The plant supplies steam on various pressure levels. The steam turbines are consuming High-High Pressure (HHP) steam. Moreover, through the Turbine Extraction System, steam of different conditions is extracted from the turbines at different stages. Through extraction, the plant can supply steam at various pressure level of High Pressure (HP Steam), Medium Pressure (MP Steam) and Low Pressure (LP Steam) to Petro Rabigh. Various steam conditioning is also achieved through let down stations and appropriate de-superheating.

The power plant also produces demineralized water through a water demineralization process which consumes water that is produced by the desalination plant.

Desalinated Water Production

The reverse osmosis plant consists of sea water pre-treatment and a three-stage reverse osmosis system suitably equipped with chemical dosing. Permeate water is discharged to storage tanks, from where it is finally distributed to the consumers in PRC and in the power plant. Brine is discharged to PRC, maintain all environmental limits.

With a capacity of 12,000 t/h, the Seawater Reverse Osmosis (‘SWRO’) Desalination Plant within RAWEC’s facilities is a three pass RO plant consisting of 24 individual RO units 16 units in Phase I and 8 units in Phase II using a combination of seawater and brackish water membranes, it supplies high quality desalinated water at lower cost than similarly-sized multi-stage flash (“MSF”) thermal desalination plants.

The interconnection of desalination plant phase 1 & 2 allows shifting of desalinated water between two plants. Furthermore, the holding time of desalinated water tanks has increased during the addition of Phase 2, increasing the reliability of desalinated water supply.

The desalination plant employs energy recovery turbines to partially recuperate the power consumption of the high-pressure pumps. This assists in achieving low auxiliary power consumption and increases the overall efficiency of the plant.

Health, Safety, Social and Environmental Management (HSSE)

The plant has been designed in such a way that it fulfills the stringent requirements of the environmental impact assessment that had been undertaken prior to starting the project. The plant owners and the operator are committed to sustainable operation of the equipment and to operate and maintain the plant safely at all times.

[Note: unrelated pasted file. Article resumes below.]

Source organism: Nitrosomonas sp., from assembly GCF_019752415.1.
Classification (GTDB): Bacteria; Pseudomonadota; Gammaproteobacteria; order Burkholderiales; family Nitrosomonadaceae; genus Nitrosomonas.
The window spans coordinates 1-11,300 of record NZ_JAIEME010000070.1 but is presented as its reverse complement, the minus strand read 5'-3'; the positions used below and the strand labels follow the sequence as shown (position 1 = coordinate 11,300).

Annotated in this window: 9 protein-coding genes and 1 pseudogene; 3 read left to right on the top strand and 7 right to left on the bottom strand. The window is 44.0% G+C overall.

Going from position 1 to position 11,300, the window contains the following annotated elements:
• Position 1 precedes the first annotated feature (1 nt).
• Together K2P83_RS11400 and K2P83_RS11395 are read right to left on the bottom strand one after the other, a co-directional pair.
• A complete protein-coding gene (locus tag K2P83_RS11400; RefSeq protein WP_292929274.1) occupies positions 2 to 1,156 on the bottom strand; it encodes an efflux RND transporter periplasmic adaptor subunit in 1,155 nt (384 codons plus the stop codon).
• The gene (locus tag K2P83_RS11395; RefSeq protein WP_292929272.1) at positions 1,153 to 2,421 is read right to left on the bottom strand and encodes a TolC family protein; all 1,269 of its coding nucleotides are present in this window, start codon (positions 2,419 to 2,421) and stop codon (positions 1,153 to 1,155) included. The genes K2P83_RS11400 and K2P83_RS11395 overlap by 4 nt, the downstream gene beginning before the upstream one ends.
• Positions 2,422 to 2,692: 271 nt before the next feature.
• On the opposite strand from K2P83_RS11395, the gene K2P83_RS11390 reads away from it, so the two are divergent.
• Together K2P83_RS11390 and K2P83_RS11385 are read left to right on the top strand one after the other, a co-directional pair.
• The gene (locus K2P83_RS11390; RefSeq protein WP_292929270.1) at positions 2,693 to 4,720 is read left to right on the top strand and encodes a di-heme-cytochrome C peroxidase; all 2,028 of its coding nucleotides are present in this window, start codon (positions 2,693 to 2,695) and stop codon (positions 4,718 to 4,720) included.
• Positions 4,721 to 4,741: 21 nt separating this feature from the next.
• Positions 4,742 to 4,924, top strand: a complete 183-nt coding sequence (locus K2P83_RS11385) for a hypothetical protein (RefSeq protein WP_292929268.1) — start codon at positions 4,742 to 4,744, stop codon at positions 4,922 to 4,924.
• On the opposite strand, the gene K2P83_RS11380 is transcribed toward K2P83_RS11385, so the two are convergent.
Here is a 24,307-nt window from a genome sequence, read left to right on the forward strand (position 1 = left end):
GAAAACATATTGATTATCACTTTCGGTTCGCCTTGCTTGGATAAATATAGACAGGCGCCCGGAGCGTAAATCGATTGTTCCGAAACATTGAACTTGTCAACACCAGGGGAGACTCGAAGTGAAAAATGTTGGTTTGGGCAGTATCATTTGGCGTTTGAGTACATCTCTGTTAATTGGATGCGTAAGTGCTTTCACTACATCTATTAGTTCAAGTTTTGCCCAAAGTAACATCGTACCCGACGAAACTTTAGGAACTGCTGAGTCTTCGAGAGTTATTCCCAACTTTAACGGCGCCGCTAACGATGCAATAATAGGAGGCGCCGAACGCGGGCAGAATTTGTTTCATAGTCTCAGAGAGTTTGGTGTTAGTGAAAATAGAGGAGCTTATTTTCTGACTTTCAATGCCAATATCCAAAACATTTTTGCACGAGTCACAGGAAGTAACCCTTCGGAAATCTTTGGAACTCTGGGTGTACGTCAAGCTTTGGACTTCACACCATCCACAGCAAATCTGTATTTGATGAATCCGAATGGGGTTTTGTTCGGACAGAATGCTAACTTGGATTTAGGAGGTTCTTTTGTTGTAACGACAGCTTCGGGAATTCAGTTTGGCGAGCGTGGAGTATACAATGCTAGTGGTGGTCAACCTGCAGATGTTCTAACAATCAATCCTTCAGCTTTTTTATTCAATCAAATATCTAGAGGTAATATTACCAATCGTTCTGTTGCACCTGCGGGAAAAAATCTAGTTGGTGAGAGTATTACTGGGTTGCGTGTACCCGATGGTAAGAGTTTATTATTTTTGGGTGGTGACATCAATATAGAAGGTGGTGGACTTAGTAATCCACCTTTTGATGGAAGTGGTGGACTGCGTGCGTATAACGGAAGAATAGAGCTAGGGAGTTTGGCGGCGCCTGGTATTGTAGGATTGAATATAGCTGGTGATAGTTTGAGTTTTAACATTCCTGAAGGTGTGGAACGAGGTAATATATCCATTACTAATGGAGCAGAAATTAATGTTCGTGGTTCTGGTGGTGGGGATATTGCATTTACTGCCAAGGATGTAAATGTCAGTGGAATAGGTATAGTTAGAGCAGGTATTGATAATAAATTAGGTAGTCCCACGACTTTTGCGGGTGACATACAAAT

Electrostatic Precipitator

There are 13 Electrostatic Precipitators (EP) that serve as the first filtration devices to remove fine particles from the flowing flue gas before entering the wet Flue Gas Desulphurization units. By inducing electrostatic charge, the EPs effectively separate the solid particles producing ash. The ash produced by the EP units is stored temporarily in an ash silo and is regularly collected for proper disposal.

Flue Gas Desulphurization (FGD) System

One of the key aspects in the overall design of the Rabigh IWSPP is to make Plant operation environmentally acceptable. In addition to the EPs, we have been able to achieve this with the installation of the first wet Flue Gas Desulphurization (“FGD”) system ever to be built in Saudi Arabia, relying on locally supplied limestone.

The FGD system is designed to go beyond meeting all current local and international environmental standards with regard to emissions. Indeed, it reduces sulfur in the exhaust significantly below the applicable legal requirements and contributes strongly to improving the ambient sulfur concentrations in the area.

The main function of the FGD is to control the amount of sulfur dioxide (“SO2”) emitted into the atmosphere. The Rabigh IWSPP is configured with five (5) FGD units. By utilizing the limestone forced-oxidation system, the amount of SO2 in the flue gas is significantly reduced and an oxidized gypsum product is produced. The produced gypsum is partly recycled and utilized in local cement plants as part of the cement production process.